In the three reading groups in which I have participated—two as founder and as a participant in the third—I found that reading groups are fun environments for learning and sharing, because they provide structured outlets for discussion without stress. My research on a wide variety of reading groups confirms that reading groups are not conducted as schools. The only homework is to read the book to which group members have committed their attention. There is no syllabus and no schedule of deadlines for finishing a book.
Reading groups get started because someone wants them, but this doesn’t mean that the founder(s) will remain involved in running things.
Feedback from a wide variety of groups reveals that the most successful groups keep the process simple. Very few groups have officers; those that do usually have members take turns as secretary. That person keeps track of what books have been read and sends postcard reminders to group members. However, this is not the norm. As equal participants with equal responsibility, most groups expect each person to keep their own records and calendar.
How to Get Started
Invite three people to your home to read, and ask each person to bring one other person. Choose widely: another superintendent or an adult teacher, a parent of a lower-division student, a young adult, a neighbor. Ask each person to invite one other person. This provides an exciting mix of friends and strangers. Diversity perks the conversation.
Most group participants recommend starting small so that the purpose and process are more easily decided, and then adding members if growth is desired. Many established groups remain at six members; others maintain 20 members. Having a few more members than you actually need enables the group to still have lively meetings when vacationers are absent or sickness intrudes. The larger groups must work harder to keep everyone involved, and members should not have to raise their hands to participate. The most favored size is from eight to 12 readers.
The First Meeting
Build in continuity by scheduling the meeting day, time, and location for the entire year, e.g., the second Sunday of each month at 10:00 a.m. Decisions: Will you meet year-round, or suspend meetings from June through August or December through January? Will you meet in a specific home or rotate home sites, or will you meet in the library, or at a specific restaurant or community center?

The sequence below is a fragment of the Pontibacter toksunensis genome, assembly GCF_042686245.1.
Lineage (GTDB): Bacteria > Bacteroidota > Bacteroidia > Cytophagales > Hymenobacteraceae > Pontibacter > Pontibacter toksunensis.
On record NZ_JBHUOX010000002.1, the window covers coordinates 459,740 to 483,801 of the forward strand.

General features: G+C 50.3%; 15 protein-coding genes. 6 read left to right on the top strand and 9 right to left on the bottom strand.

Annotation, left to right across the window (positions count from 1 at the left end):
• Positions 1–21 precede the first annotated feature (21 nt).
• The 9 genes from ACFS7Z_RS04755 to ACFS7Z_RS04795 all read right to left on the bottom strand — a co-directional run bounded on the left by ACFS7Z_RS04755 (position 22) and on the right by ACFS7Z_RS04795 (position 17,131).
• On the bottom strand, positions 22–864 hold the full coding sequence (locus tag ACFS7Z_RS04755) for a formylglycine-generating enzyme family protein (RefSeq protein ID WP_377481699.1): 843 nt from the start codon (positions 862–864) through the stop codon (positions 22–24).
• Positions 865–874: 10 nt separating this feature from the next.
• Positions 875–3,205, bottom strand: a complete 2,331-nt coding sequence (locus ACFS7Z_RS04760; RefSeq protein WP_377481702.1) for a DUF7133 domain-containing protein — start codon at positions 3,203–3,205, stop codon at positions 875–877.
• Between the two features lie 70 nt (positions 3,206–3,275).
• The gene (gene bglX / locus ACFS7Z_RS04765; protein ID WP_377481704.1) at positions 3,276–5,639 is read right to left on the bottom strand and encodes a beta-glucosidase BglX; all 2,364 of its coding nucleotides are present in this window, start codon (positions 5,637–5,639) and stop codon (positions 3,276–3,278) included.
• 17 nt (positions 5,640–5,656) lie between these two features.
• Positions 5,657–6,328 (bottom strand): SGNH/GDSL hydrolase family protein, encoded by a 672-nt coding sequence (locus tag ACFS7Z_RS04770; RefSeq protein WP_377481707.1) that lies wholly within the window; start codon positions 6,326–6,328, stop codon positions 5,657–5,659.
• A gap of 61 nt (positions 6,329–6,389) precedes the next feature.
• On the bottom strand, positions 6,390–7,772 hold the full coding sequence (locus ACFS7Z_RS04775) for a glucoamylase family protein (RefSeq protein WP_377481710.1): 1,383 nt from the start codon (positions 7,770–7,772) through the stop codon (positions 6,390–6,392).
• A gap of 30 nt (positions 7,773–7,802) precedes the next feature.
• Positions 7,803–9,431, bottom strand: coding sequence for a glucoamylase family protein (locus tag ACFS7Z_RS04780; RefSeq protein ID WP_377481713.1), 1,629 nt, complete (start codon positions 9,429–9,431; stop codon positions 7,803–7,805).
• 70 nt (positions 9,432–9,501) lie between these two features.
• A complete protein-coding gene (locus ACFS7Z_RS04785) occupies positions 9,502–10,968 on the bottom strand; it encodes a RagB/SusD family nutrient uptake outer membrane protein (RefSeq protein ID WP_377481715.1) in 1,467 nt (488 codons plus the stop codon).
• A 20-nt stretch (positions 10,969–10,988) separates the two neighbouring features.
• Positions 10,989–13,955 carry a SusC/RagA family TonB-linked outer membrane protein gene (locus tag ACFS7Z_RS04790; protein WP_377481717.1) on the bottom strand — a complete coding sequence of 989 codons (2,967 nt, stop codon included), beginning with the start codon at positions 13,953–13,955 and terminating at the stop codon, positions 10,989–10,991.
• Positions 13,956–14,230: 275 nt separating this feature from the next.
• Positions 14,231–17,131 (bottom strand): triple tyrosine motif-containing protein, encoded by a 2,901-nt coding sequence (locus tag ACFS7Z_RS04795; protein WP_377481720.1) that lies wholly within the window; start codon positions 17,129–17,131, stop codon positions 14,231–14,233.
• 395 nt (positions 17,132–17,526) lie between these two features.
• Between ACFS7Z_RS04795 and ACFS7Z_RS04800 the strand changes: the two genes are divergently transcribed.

Will there be food or beverage? If you’ll eat a meal, established groups recommend that you eat first and set a regular time that eating will end. Some groups provide only beverages, and members partake at will.
Pick your first book. What will you read? Our denomination’s great books, such as The Desire of Ages and The Great Controversy? Only books by Adventist authors, such as George Knight, Carrol Johnson Shewmake, Charles Bradford, and Goldie Down? A specific genre—possibly Christian living, men’s interests, biographies, ministry resources, inspiration, health? Many clubs spend some time in various categories of books; others read just those on the bestseller lists or books recommended by club members and their friends.
Book Discussion Tips
Who will lead out? The host? The person who suggested the book? Some groups prefer to have two leaders. One person asks questions that initiate, sustain, and try to conclude the investigation into the issues in the book. The second person tries to keep everyone involved in the interplay of ideas. Leaders—one or a pair—should do the least talking. No typed sheets of questions or discussion booklets are used at the meeting.
Success is measured by group participation. Every member assumes responsibility for energizing each discussion, looking for obvious ideas and subtleties, applications, etc. However, readers should not try to persuade or convince group participants by quoting other experts.
Some groups allow readers to introduce biographical material not included in the book; others stipulate that discussion focus solely on the book discussed.
Allow some silence. This gives people a chance to think about the ideas voiced by others, and that fosters some of the more thoughtful observations.
Reading aloud in book groups is a little touchy. Rather than being long and sonorous, oral readings should be snippets that catch the flavor of the book, or that catch the rhythm and tone of the book, or that leave group members feeling—saying—that they understand better, deeper, wider, etc., than when they arrived.
Faith Johnson Crumbly
© 2014 General Conference of Seventh-day Adventists